BIFF 2012 - Day 1

Another year, another film festival, I'm sitting in the National Media Museum cafe, having sauntered slowly and quietly from my workplace in Leeds. I have been treated to a live piano recital on entry, pushed past several director-types who are networking each other silly, been offered a free donut and cup of tea by four ladies dressed up to look like the protagonists of the opening night film (complete with referential sign) and I am now writing this opener whilst chuckling at the assorted classic Chuck Jones cartoons being shown on the preview reel. (There's a Chuck Jones Tribute throughout the festival, showing cartoons at the start of most films). There's no sound but Duck Amuck is funny just with the pictures.

My initial impression with the lineup of the Bradford films this year is of slight disappointment, but then that's the impression I got last year before I actually went in and watched them, it turned out that BIFF 2011 had a roster of fantastic films, particularly in the documentaries strand, which seems a little lacking this time around. Maybe if someone from the festival is reading this, you might want to look to places like Kickstarter (and other internet-based promotional platforms) as there are some potentially great new films coming out soon.

But this year is now, and the opening night film was due to start. The foyer became busy with film fans so I took my place in the theatre. There I was surprised to find a complementary bucket of popcorn, and a perhaps less obvious gift to find on your cinema seat, a packet of seeds made to look like a book of matches. I'll see what comes up.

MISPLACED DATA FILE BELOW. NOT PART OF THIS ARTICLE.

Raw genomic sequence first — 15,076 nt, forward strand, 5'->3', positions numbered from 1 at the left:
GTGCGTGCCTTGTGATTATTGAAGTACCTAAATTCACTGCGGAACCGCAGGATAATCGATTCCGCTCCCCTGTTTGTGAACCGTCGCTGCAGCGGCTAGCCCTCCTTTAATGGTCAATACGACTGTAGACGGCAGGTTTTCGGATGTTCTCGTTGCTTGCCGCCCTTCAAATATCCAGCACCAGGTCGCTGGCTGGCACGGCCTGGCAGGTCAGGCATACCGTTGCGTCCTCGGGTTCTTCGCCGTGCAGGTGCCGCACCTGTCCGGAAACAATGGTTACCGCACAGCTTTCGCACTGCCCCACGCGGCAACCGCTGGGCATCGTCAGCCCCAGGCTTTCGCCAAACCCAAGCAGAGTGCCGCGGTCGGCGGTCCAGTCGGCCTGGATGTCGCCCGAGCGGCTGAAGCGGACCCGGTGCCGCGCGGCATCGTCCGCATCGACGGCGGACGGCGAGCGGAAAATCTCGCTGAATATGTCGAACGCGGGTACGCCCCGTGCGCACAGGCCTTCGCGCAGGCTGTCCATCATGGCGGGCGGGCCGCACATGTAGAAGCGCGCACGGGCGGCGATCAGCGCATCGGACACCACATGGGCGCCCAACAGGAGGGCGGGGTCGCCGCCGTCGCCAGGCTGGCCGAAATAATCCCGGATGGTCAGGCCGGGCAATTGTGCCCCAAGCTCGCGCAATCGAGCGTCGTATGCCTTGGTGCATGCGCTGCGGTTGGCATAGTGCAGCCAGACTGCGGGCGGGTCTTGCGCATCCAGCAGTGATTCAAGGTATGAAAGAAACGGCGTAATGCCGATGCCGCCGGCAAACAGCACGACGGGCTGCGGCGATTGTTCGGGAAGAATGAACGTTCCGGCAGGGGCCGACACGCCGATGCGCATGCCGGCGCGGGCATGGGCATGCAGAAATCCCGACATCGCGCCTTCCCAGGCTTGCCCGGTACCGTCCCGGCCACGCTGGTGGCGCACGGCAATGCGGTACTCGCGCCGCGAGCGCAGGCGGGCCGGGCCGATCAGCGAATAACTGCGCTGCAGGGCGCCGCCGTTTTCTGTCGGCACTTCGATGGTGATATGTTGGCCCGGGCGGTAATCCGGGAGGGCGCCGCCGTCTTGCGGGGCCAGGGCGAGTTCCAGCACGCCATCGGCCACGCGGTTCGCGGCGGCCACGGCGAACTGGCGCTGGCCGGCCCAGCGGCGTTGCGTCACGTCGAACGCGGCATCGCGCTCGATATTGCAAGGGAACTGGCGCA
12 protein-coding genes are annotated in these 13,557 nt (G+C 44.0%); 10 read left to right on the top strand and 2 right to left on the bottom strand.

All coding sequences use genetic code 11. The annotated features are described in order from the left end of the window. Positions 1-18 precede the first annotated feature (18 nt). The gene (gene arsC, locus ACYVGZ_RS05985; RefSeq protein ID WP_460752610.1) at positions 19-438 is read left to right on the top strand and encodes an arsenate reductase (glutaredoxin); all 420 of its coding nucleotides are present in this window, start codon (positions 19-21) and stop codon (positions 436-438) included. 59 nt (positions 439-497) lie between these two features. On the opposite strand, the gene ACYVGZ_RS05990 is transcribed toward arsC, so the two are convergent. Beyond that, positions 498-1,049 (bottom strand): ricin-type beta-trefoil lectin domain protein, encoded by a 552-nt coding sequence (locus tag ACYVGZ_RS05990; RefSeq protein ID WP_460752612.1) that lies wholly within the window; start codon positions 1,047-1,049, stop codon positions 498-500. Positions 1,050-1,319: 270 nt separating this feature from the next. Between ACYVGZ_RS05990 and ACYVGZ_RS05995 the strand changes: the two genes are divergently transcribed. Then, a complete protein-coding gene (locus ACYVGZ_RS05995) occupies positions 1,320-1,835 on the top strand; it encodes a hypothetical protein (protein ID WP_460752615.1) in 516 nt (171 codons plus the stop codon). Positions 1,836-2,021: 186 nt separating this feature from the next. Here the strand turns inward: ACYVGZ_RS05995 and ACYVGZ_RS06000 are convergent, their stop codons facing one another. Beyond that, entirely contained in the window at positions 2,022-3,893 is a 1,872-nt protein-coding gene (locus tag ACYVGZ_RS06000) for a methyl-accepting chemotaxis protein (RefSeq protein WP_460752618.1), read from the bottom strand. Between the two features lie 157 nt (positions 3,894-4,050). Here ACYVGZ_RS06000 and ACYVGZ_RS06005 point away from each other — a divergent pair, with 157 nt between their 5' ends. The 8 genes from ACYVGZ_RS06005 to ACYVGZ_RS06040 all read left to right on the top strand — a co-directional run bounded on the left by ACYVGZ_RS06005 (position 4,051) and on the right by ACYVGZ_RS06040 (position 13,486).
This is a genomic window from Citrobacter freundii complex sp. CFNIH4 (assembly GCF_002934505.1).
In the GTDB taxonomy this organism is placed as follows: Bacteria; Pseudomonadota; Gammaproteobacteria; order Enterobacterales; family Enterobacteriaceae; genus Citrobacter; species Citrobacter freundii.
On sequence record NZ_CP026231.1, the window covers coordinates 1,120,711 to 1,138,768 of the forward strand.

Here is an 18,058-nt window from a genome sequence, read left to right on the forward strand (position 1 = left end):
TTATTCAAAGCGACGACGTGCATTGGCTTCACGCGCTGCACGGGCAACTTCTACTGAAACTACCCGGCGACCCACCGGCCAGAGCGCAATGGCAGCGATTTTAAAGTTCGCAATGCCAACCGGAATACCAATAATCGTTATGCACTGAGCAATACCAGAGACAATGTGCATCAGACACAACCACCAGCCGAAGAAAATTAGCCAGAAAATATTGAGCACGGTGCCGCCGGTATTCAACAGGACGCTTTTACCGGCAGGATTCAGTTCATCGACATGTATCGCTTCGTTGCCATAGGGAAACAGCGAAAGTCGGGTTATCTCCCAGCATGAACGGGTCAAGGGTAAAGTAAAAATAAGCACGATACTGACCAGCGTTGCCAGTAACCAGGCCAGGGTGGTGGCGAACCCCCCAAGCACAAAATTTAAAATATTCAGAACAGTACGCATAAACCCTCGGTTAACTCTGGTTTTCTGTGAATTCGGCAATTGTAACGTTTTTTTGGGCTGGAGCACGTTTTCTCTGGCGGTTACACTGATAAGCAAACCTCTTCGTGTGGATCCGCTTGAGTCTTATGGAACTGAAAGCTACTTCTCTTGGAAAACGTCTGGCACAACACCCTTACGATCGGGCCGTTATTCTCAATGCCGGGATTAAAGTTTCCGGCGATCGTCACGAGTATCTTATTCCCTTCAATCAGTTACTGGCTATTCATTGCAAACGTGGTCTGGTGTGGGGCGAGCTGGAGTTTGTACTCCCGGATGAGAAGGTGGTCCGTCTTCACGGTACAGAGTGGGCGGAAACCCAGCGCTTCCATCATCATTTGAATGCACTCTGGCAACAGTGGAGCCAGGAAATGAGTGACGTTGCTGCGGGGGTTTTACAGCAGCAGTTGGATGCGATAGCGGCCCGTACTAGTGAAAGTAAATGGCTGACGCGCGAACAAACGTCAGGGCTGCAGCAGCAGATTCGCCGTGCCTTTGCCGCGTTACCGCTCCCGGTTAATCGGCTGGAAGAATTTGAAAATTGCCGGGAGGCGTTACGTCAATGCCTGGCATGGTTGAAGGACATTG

The room became gradually packed out with no spare seats and as is typical for a major film this meant overrun. Colin Philpott, the Media Museum director, said a few welcoming pieces and revealed that a new film production studio will soon be up and running in Bradford, creating new films with a northern flavour. Bronte and Discovery Road will be the first films under this project.

The festival was sponsored by Virgin, so one of their suits was wheeled out to give spiel to a captive audience - but in return we got to see 2:20 - the grand prize winner of last year's selection as a sample of the Virgin Media Shorts programme that begins today.

2:20 (UK) - A brief film that recovers a familiar idea - a tramp points at a man as he sits outside a bar, then leaves him the glasses she was wearing. Putting them on, he can see how long people have left to live. The natural urge to look in a mirror becomes too great. Done well and with a disturbing edge, but the whole 'device to see how long people have left to live' concept has been taken from somewhere else (but I can't place where just at the moment) and nothing new has been added. 7/10

Once the Virgin guy was wheeled back off again we got our first film proper, introduced by BIFF director Tom Vincent:

One Froggy Evening (US) - Before the main film, we were treated to a showing of one of Chuck Jones's best on the big screen where it would have first appeared. A construction worker finds a box in a sealed concrete block, and inside (inexplicably) is a frog, who sings and dances the old show tunes. Seeing dollar signs before his eyes, he tries to show off his find to anyone who will listen, but froggy is particular about his audience. Mysterious, funny and tragic. 8/10